Introductory MAPS learning checklistI have Watched the Shafik’s MAP videoRead All my life’s a circle, pp. 1-28Action for inclusionWhat’s really worth doingFrom behind the pianoAnswered the sequence of MAPS questions reflectively, for myself,with facilitation, and provided the facilitator/ recorder with feedback.Facilitated another person in answering the MAPS questions, andreceived feedback on my facilitation.Made a graphic record of another person answering the MAPSquestions and received feedback on my recording.Developed a set of notes for myself on “What I want to review before Ifacilitate a MAP.”Made agreements with at least two other people who will support mypractice with MAPS by encouraging me and debriefing with me.Identified a family I will approach to be my partners in taking the nextstep by allowing me to facilitate a MAP with them.Introductory PATH learning checklistI have Watched the Introductory PATH training video.Read All my life’s a circle, pp. 29-43PATH WorkbookBeen a PATHfinder on an issue that matters to me, and provided thefacilitator and recorder with feedback (i.e., I have had my own PATHdone)Facilitated another person’s PATH, and received feedback on myfacilitation.Acted as a graphic recorder for another person‘s PATH and receivedfeedback on my recording.Developed a set of notes for myself on “What I want to review before Ifacilitate a PATH.”Made agreements with at least two other people who will support mypractice with PATH by encouraging me and debriefing with me.Identified a person or group I will approach to be my partners in takingthe next step by allowing me to facilitate a PATH with them.Reprinted with permission from Inclusion News.13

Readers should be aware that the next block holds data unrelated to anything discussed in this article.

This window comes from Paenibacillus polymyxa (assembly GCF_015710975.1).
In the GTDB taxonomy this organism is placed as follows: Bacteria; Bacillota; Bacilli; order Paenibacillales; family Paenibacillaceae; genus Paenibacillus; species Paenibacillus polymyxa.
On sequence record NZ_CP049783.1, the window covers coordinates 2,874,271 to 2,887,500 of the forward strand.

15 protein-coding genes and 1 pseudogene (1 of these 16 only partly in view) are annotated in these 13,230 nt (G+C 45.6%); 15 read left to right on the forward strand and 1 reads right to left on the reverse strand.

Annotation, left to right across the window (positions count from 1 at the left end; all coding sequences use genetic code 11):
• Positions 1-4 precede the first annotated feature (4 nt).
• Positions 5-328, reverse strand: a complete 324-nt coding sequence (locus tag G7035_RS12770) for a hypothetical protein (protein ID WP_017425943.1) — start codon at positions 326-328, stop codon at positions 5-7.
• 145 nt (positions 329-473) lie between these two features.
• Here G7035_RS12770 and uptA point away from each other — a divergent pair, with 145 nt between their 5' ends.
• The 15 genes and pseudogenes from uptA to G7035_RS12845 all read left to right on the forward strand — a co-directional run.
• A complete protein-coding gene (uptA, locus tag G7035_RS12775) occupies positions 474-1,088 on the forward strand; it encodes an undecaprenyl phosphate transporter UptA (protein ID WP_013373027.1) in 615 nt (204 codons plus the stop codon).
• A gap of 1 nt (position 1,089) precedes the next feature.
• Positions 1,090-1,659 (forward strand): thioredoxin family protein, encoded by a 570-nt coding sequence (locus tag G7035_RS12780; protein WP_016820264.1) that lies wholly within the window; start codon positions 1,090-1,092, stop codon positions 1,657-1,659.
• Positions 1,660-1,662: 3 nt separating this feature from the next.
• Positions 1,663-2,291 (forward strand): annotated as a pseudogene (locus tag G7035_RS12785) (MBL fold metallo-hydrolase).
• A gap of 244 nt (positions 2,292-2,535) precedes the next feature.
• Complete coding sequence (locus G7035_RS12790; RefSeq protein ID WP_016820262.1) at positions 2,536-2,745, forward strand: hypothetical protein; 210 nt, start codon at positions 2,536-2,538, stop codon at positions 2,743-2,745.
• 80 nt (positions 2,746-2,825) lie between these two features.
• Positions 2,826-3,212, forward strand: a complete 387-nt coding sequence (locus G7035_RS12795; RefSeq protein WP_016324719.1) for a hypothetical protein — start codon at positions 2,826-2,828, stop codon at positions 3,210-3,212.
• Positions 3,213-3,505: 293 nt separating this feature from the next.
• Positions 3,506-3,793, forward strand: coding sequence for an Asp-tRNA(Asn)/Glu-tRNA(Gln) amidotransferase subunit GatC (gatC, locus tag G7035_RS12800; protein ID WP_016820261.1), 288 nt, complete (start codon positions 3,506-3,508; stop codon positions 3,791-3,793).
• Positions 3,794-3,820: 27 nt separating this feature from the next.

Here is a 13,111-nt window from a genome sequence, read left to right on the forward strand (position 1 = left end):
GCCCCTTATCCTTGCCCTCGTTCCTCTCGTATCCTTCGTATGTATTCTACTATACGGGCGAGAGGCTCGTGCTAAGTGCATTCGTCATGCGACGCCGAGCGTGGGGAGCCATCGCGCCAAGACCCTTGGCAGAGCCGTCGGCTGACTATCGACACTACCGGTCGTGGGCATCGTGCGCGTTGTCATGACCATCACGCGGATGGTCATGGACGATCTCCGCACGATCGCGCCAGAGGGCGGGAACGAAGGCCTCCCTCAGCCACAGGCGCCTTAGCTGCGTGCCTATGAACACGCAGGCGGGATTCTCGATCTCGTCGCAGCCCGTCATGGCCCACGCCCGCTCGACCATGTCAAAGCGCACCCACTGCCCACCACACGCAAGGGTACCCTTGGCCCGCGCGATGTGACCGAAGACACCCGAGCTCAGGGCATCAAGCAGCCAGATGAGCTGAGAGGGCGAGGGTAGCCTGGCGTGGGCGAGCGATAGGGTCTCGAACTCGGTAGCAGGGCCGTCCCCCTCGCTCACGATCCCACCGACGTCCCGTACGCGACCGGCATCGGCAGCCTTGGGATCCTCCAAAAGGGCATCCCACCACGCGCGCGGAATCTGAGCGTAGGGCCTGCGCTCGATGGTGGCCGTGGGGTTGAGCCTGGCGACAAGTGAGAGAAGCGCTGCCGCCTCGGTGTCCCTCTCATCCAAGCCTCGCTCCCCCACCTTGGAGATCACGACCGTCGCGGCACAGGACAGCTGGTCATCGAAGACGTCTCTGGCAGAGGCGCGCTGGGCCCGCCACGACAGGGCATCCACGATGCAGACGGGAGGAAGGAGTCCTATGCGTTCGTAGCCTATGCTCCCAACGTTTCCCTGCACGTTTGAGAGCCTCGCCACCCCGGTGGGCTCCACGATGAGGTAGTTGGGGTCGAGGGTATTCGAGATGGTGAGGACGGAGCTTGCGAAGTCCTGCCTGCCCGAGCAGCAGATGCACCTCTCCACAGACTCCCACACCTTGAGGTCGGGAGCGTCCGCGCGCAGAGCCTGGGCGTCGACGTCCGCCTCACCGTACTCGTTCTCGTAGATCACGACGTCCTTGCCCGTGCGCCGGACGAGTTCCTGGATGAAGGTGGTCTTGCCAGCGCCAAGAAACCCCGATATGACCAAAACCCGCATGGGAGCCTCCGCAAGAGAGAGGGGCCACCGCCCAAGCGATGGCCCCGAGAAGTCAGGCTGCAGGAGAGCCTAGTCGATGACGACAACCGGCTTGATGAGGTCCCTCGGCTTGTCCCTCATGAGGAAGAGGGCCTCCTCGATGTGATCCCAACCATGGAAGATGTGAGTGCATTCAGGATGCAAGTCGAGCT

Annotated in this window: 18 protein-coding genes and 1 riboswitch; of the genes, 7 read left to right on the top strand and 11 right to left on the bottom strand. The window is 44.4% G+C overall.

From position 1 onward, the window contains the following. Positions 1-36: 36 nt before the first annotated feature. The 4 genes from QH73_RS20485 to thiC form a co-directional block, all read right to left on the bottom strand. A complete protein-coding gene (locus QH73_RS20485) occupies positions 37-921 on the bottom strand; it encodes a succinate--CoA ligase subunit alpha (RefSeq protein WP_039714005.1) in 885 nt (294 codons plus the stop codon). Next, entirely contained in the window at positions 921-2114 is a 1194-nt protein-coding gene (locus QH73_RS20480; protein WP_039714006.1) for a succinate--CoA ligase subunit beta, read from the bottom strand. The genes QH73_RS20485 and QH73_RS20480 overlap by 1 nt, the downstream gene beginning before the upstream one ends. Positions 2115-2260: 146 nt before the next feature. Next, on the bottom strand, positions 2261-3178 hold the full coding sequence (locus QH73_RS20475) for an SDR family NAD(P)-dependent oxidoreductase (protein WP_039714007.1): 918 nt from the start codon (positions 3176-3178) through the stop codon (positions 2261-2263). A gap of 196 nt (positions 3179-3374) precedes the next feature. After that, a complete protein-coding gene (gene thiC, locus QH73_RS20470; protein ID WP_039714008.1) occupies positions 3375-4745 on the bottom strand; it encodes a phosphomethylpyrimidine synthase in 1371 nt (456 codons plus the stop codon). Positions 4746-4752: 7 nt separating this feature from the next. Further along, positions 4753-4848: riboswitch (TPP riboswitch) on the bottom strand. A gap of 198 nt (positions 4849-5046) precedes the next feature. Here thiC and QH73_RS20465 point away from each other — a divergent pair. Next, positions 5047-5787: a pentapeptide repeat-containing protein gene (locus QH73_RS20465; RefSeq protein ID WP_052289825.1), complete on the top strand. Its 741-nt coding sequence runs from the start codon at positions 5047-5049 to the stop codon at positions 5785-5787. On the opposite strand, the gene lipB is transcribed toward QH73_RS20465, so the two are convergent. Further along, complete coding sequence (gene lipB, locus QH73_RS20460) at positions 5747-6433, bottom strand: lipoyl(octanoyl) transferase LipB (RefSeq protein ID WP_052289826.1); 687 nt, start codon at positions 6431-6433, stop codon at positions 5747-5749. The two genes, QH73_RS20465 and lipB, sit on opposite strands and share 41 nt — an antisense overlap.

3. QUALITIES OF A FACILITATOR14

Reprinted with permission from Marsha Forest and Jack Pearpoint.15

LEVELS OF COMMITMENT TOPERSON-CENTERED PLANNINGEMBRACESUPPORTBELIEVENEUTRALYES BUT16